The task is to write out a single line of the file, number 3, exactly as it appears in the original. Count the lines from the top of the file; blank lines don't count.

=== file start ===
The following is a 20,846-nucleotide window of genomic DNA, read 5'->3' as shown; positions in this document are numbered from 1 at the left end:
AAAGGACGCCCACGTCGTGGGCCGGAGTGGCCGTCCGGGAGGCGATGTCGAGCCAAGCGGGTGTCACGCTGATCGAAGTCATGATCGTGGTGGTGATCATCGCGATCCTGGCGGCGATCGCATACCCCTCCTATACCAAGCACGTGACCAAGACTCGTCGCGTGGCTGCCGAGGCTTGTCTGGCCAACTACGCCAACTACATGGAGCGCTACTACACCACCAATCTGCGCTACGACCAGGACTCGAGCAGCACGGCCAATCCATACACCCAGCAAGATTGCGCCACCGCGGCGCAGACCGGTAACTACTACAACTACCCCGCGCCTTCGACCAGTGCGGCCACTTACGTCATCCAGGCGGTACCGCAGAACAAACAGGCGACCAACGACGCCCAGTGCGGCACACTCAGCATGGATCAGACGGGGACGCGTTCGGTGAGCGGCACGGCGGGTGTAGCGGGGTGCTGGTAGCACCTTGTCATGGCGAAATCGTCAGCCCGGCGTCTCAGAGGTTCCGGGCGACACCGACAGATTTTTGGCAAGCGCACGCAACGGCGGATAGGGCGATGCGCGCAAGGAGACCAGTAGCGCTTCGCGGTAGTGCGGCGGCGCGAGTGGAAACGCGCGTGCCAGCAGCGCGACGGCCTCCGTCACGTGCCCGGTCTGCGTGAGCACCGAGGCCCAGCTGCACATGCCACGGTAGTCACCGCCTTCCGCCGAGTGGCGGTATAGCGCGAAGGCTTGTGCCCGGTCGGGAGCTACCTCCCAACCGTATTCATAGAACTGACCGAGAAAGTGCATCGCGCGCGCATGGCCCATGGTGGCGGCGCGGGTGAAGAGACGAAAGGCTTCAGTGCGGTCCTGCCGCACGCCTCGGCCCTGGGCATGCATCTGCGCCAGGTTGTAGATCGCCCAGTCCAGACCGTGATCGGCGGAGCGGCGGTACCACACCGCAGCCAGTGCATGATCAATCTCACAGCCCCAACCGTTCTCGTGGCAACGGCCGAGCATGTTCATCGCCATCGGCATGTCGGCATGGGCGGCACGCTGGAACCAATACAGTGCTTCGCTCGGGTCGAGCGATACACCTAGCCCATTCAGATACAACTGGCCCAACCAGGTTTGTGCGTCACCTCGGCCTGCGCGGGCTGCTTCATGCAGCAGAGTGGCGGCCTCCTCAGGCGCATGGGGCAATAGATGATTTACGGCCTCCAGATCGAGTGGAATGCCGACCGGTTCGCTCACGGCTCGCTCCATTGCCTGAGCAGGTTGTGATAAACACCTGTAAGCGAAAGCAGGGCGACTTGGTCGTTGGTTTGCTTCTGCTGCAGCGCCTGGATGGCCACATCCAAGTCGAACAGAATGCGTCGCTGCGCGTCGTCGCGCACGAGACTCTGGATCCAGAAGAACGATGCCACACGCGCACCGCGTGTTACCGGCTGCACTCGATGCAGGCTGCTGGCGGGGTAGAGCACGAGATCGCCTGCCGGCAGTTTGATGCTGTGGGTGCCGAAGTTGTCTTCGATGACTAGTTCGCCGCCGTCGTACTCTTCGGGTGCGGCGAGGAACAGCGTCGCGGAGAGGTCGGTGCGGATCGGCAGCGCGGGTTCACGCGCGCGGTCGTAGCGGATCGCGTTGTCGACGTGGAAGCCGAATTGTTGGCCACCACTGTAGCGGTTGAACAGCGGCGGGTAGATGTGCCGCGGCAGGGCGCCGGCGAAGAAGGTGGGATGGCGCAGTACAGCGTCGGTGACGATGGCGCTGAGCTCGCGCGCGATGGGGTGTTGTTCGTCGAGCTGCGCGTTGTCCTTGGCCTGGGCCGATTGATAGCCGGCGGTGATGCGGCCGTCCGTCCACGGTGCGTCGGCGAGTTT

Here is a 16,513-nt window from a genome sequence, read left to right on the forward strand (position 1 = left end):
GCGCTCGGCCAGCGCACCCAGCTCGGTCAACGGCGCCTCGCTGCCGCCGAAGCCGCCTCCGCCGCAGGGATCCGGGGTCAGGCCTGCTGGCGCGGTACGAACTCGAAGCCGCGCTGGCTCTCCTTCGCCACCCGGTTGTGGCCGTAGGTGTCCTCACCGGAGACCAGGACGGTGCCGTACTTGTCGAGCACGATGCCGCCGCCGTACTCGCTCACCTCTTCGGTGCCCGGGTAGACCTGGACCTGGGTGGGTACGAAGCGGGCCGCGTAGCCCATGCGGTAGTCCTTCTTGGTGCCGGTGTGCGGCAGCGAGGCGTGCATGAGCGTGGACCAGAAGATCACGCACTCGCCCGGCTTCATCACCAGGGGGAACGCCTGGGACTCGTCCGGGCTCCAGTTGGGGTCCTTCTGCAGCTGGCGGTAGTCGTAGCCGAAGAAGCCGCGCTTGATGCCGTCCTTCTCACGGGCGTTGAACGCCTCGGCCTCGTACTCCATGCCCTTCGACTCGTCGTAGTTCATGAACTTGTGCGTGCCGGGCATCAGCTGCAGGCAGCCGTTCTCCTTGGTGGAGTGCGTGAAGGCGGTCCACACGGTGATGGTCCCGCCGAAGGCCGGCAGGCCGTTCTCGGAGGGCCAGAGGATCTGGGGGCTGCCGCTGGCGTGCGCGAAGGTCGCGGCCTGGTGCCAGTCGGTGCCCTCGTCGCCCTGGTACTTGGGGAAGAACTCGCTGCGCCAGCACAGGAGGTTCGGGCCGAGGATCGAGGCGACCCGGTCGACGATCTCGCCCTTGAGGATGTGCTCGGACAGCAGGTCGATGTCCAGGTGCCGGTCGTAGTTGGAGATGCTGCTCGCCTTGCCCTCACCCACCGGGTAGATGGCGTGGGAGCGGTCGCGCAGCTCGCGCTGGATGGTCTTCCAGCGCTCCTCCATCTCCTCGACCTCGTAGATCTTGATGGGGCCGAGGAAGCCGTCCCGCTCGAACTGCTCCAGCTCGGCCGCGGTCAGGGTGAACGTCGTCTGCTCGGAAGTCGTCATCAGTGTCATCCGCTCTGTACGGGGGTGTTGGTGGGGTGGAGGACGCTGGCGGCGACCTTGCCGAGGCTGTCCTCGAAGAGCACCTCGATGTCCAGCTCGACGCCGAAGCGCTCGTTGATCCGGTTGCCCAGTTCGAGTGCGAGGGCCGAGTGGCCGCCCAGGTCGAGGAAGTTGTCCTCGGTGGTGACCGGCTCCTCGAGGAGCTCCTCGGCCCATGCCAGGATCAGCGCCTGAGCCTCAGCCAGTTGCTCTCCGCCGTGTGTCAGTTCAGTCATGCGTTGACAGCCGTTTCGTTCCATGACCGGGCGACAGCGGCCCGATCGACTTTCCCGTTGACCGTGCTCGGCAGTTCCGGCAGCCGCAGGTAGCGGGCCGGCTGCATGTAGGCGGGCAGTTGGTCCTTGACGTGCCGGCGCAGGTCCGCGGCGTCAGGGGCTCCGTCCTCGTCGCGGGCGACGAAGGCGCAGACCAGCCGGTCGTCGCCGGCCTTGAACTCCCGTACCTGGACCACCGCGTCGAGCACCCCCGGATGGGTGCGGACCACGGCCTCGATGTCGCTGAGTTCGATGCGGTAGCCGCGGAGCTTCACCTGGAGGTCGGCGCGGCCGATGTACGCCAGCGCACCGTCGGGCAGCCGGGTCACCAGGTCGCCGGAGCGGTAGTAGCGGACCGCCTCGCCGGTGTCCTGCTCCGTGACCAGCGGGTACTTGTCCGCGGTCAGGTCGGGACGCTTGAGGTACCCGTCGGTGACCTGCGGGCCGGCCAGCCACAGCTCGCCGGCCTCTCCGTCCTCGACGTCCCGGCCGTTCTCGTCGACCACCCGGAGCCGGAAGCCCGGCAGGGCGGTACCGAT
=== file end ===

Here is a 16,513-nt window from a genome sequence, read left to right on the forward strand (position 1 = left end):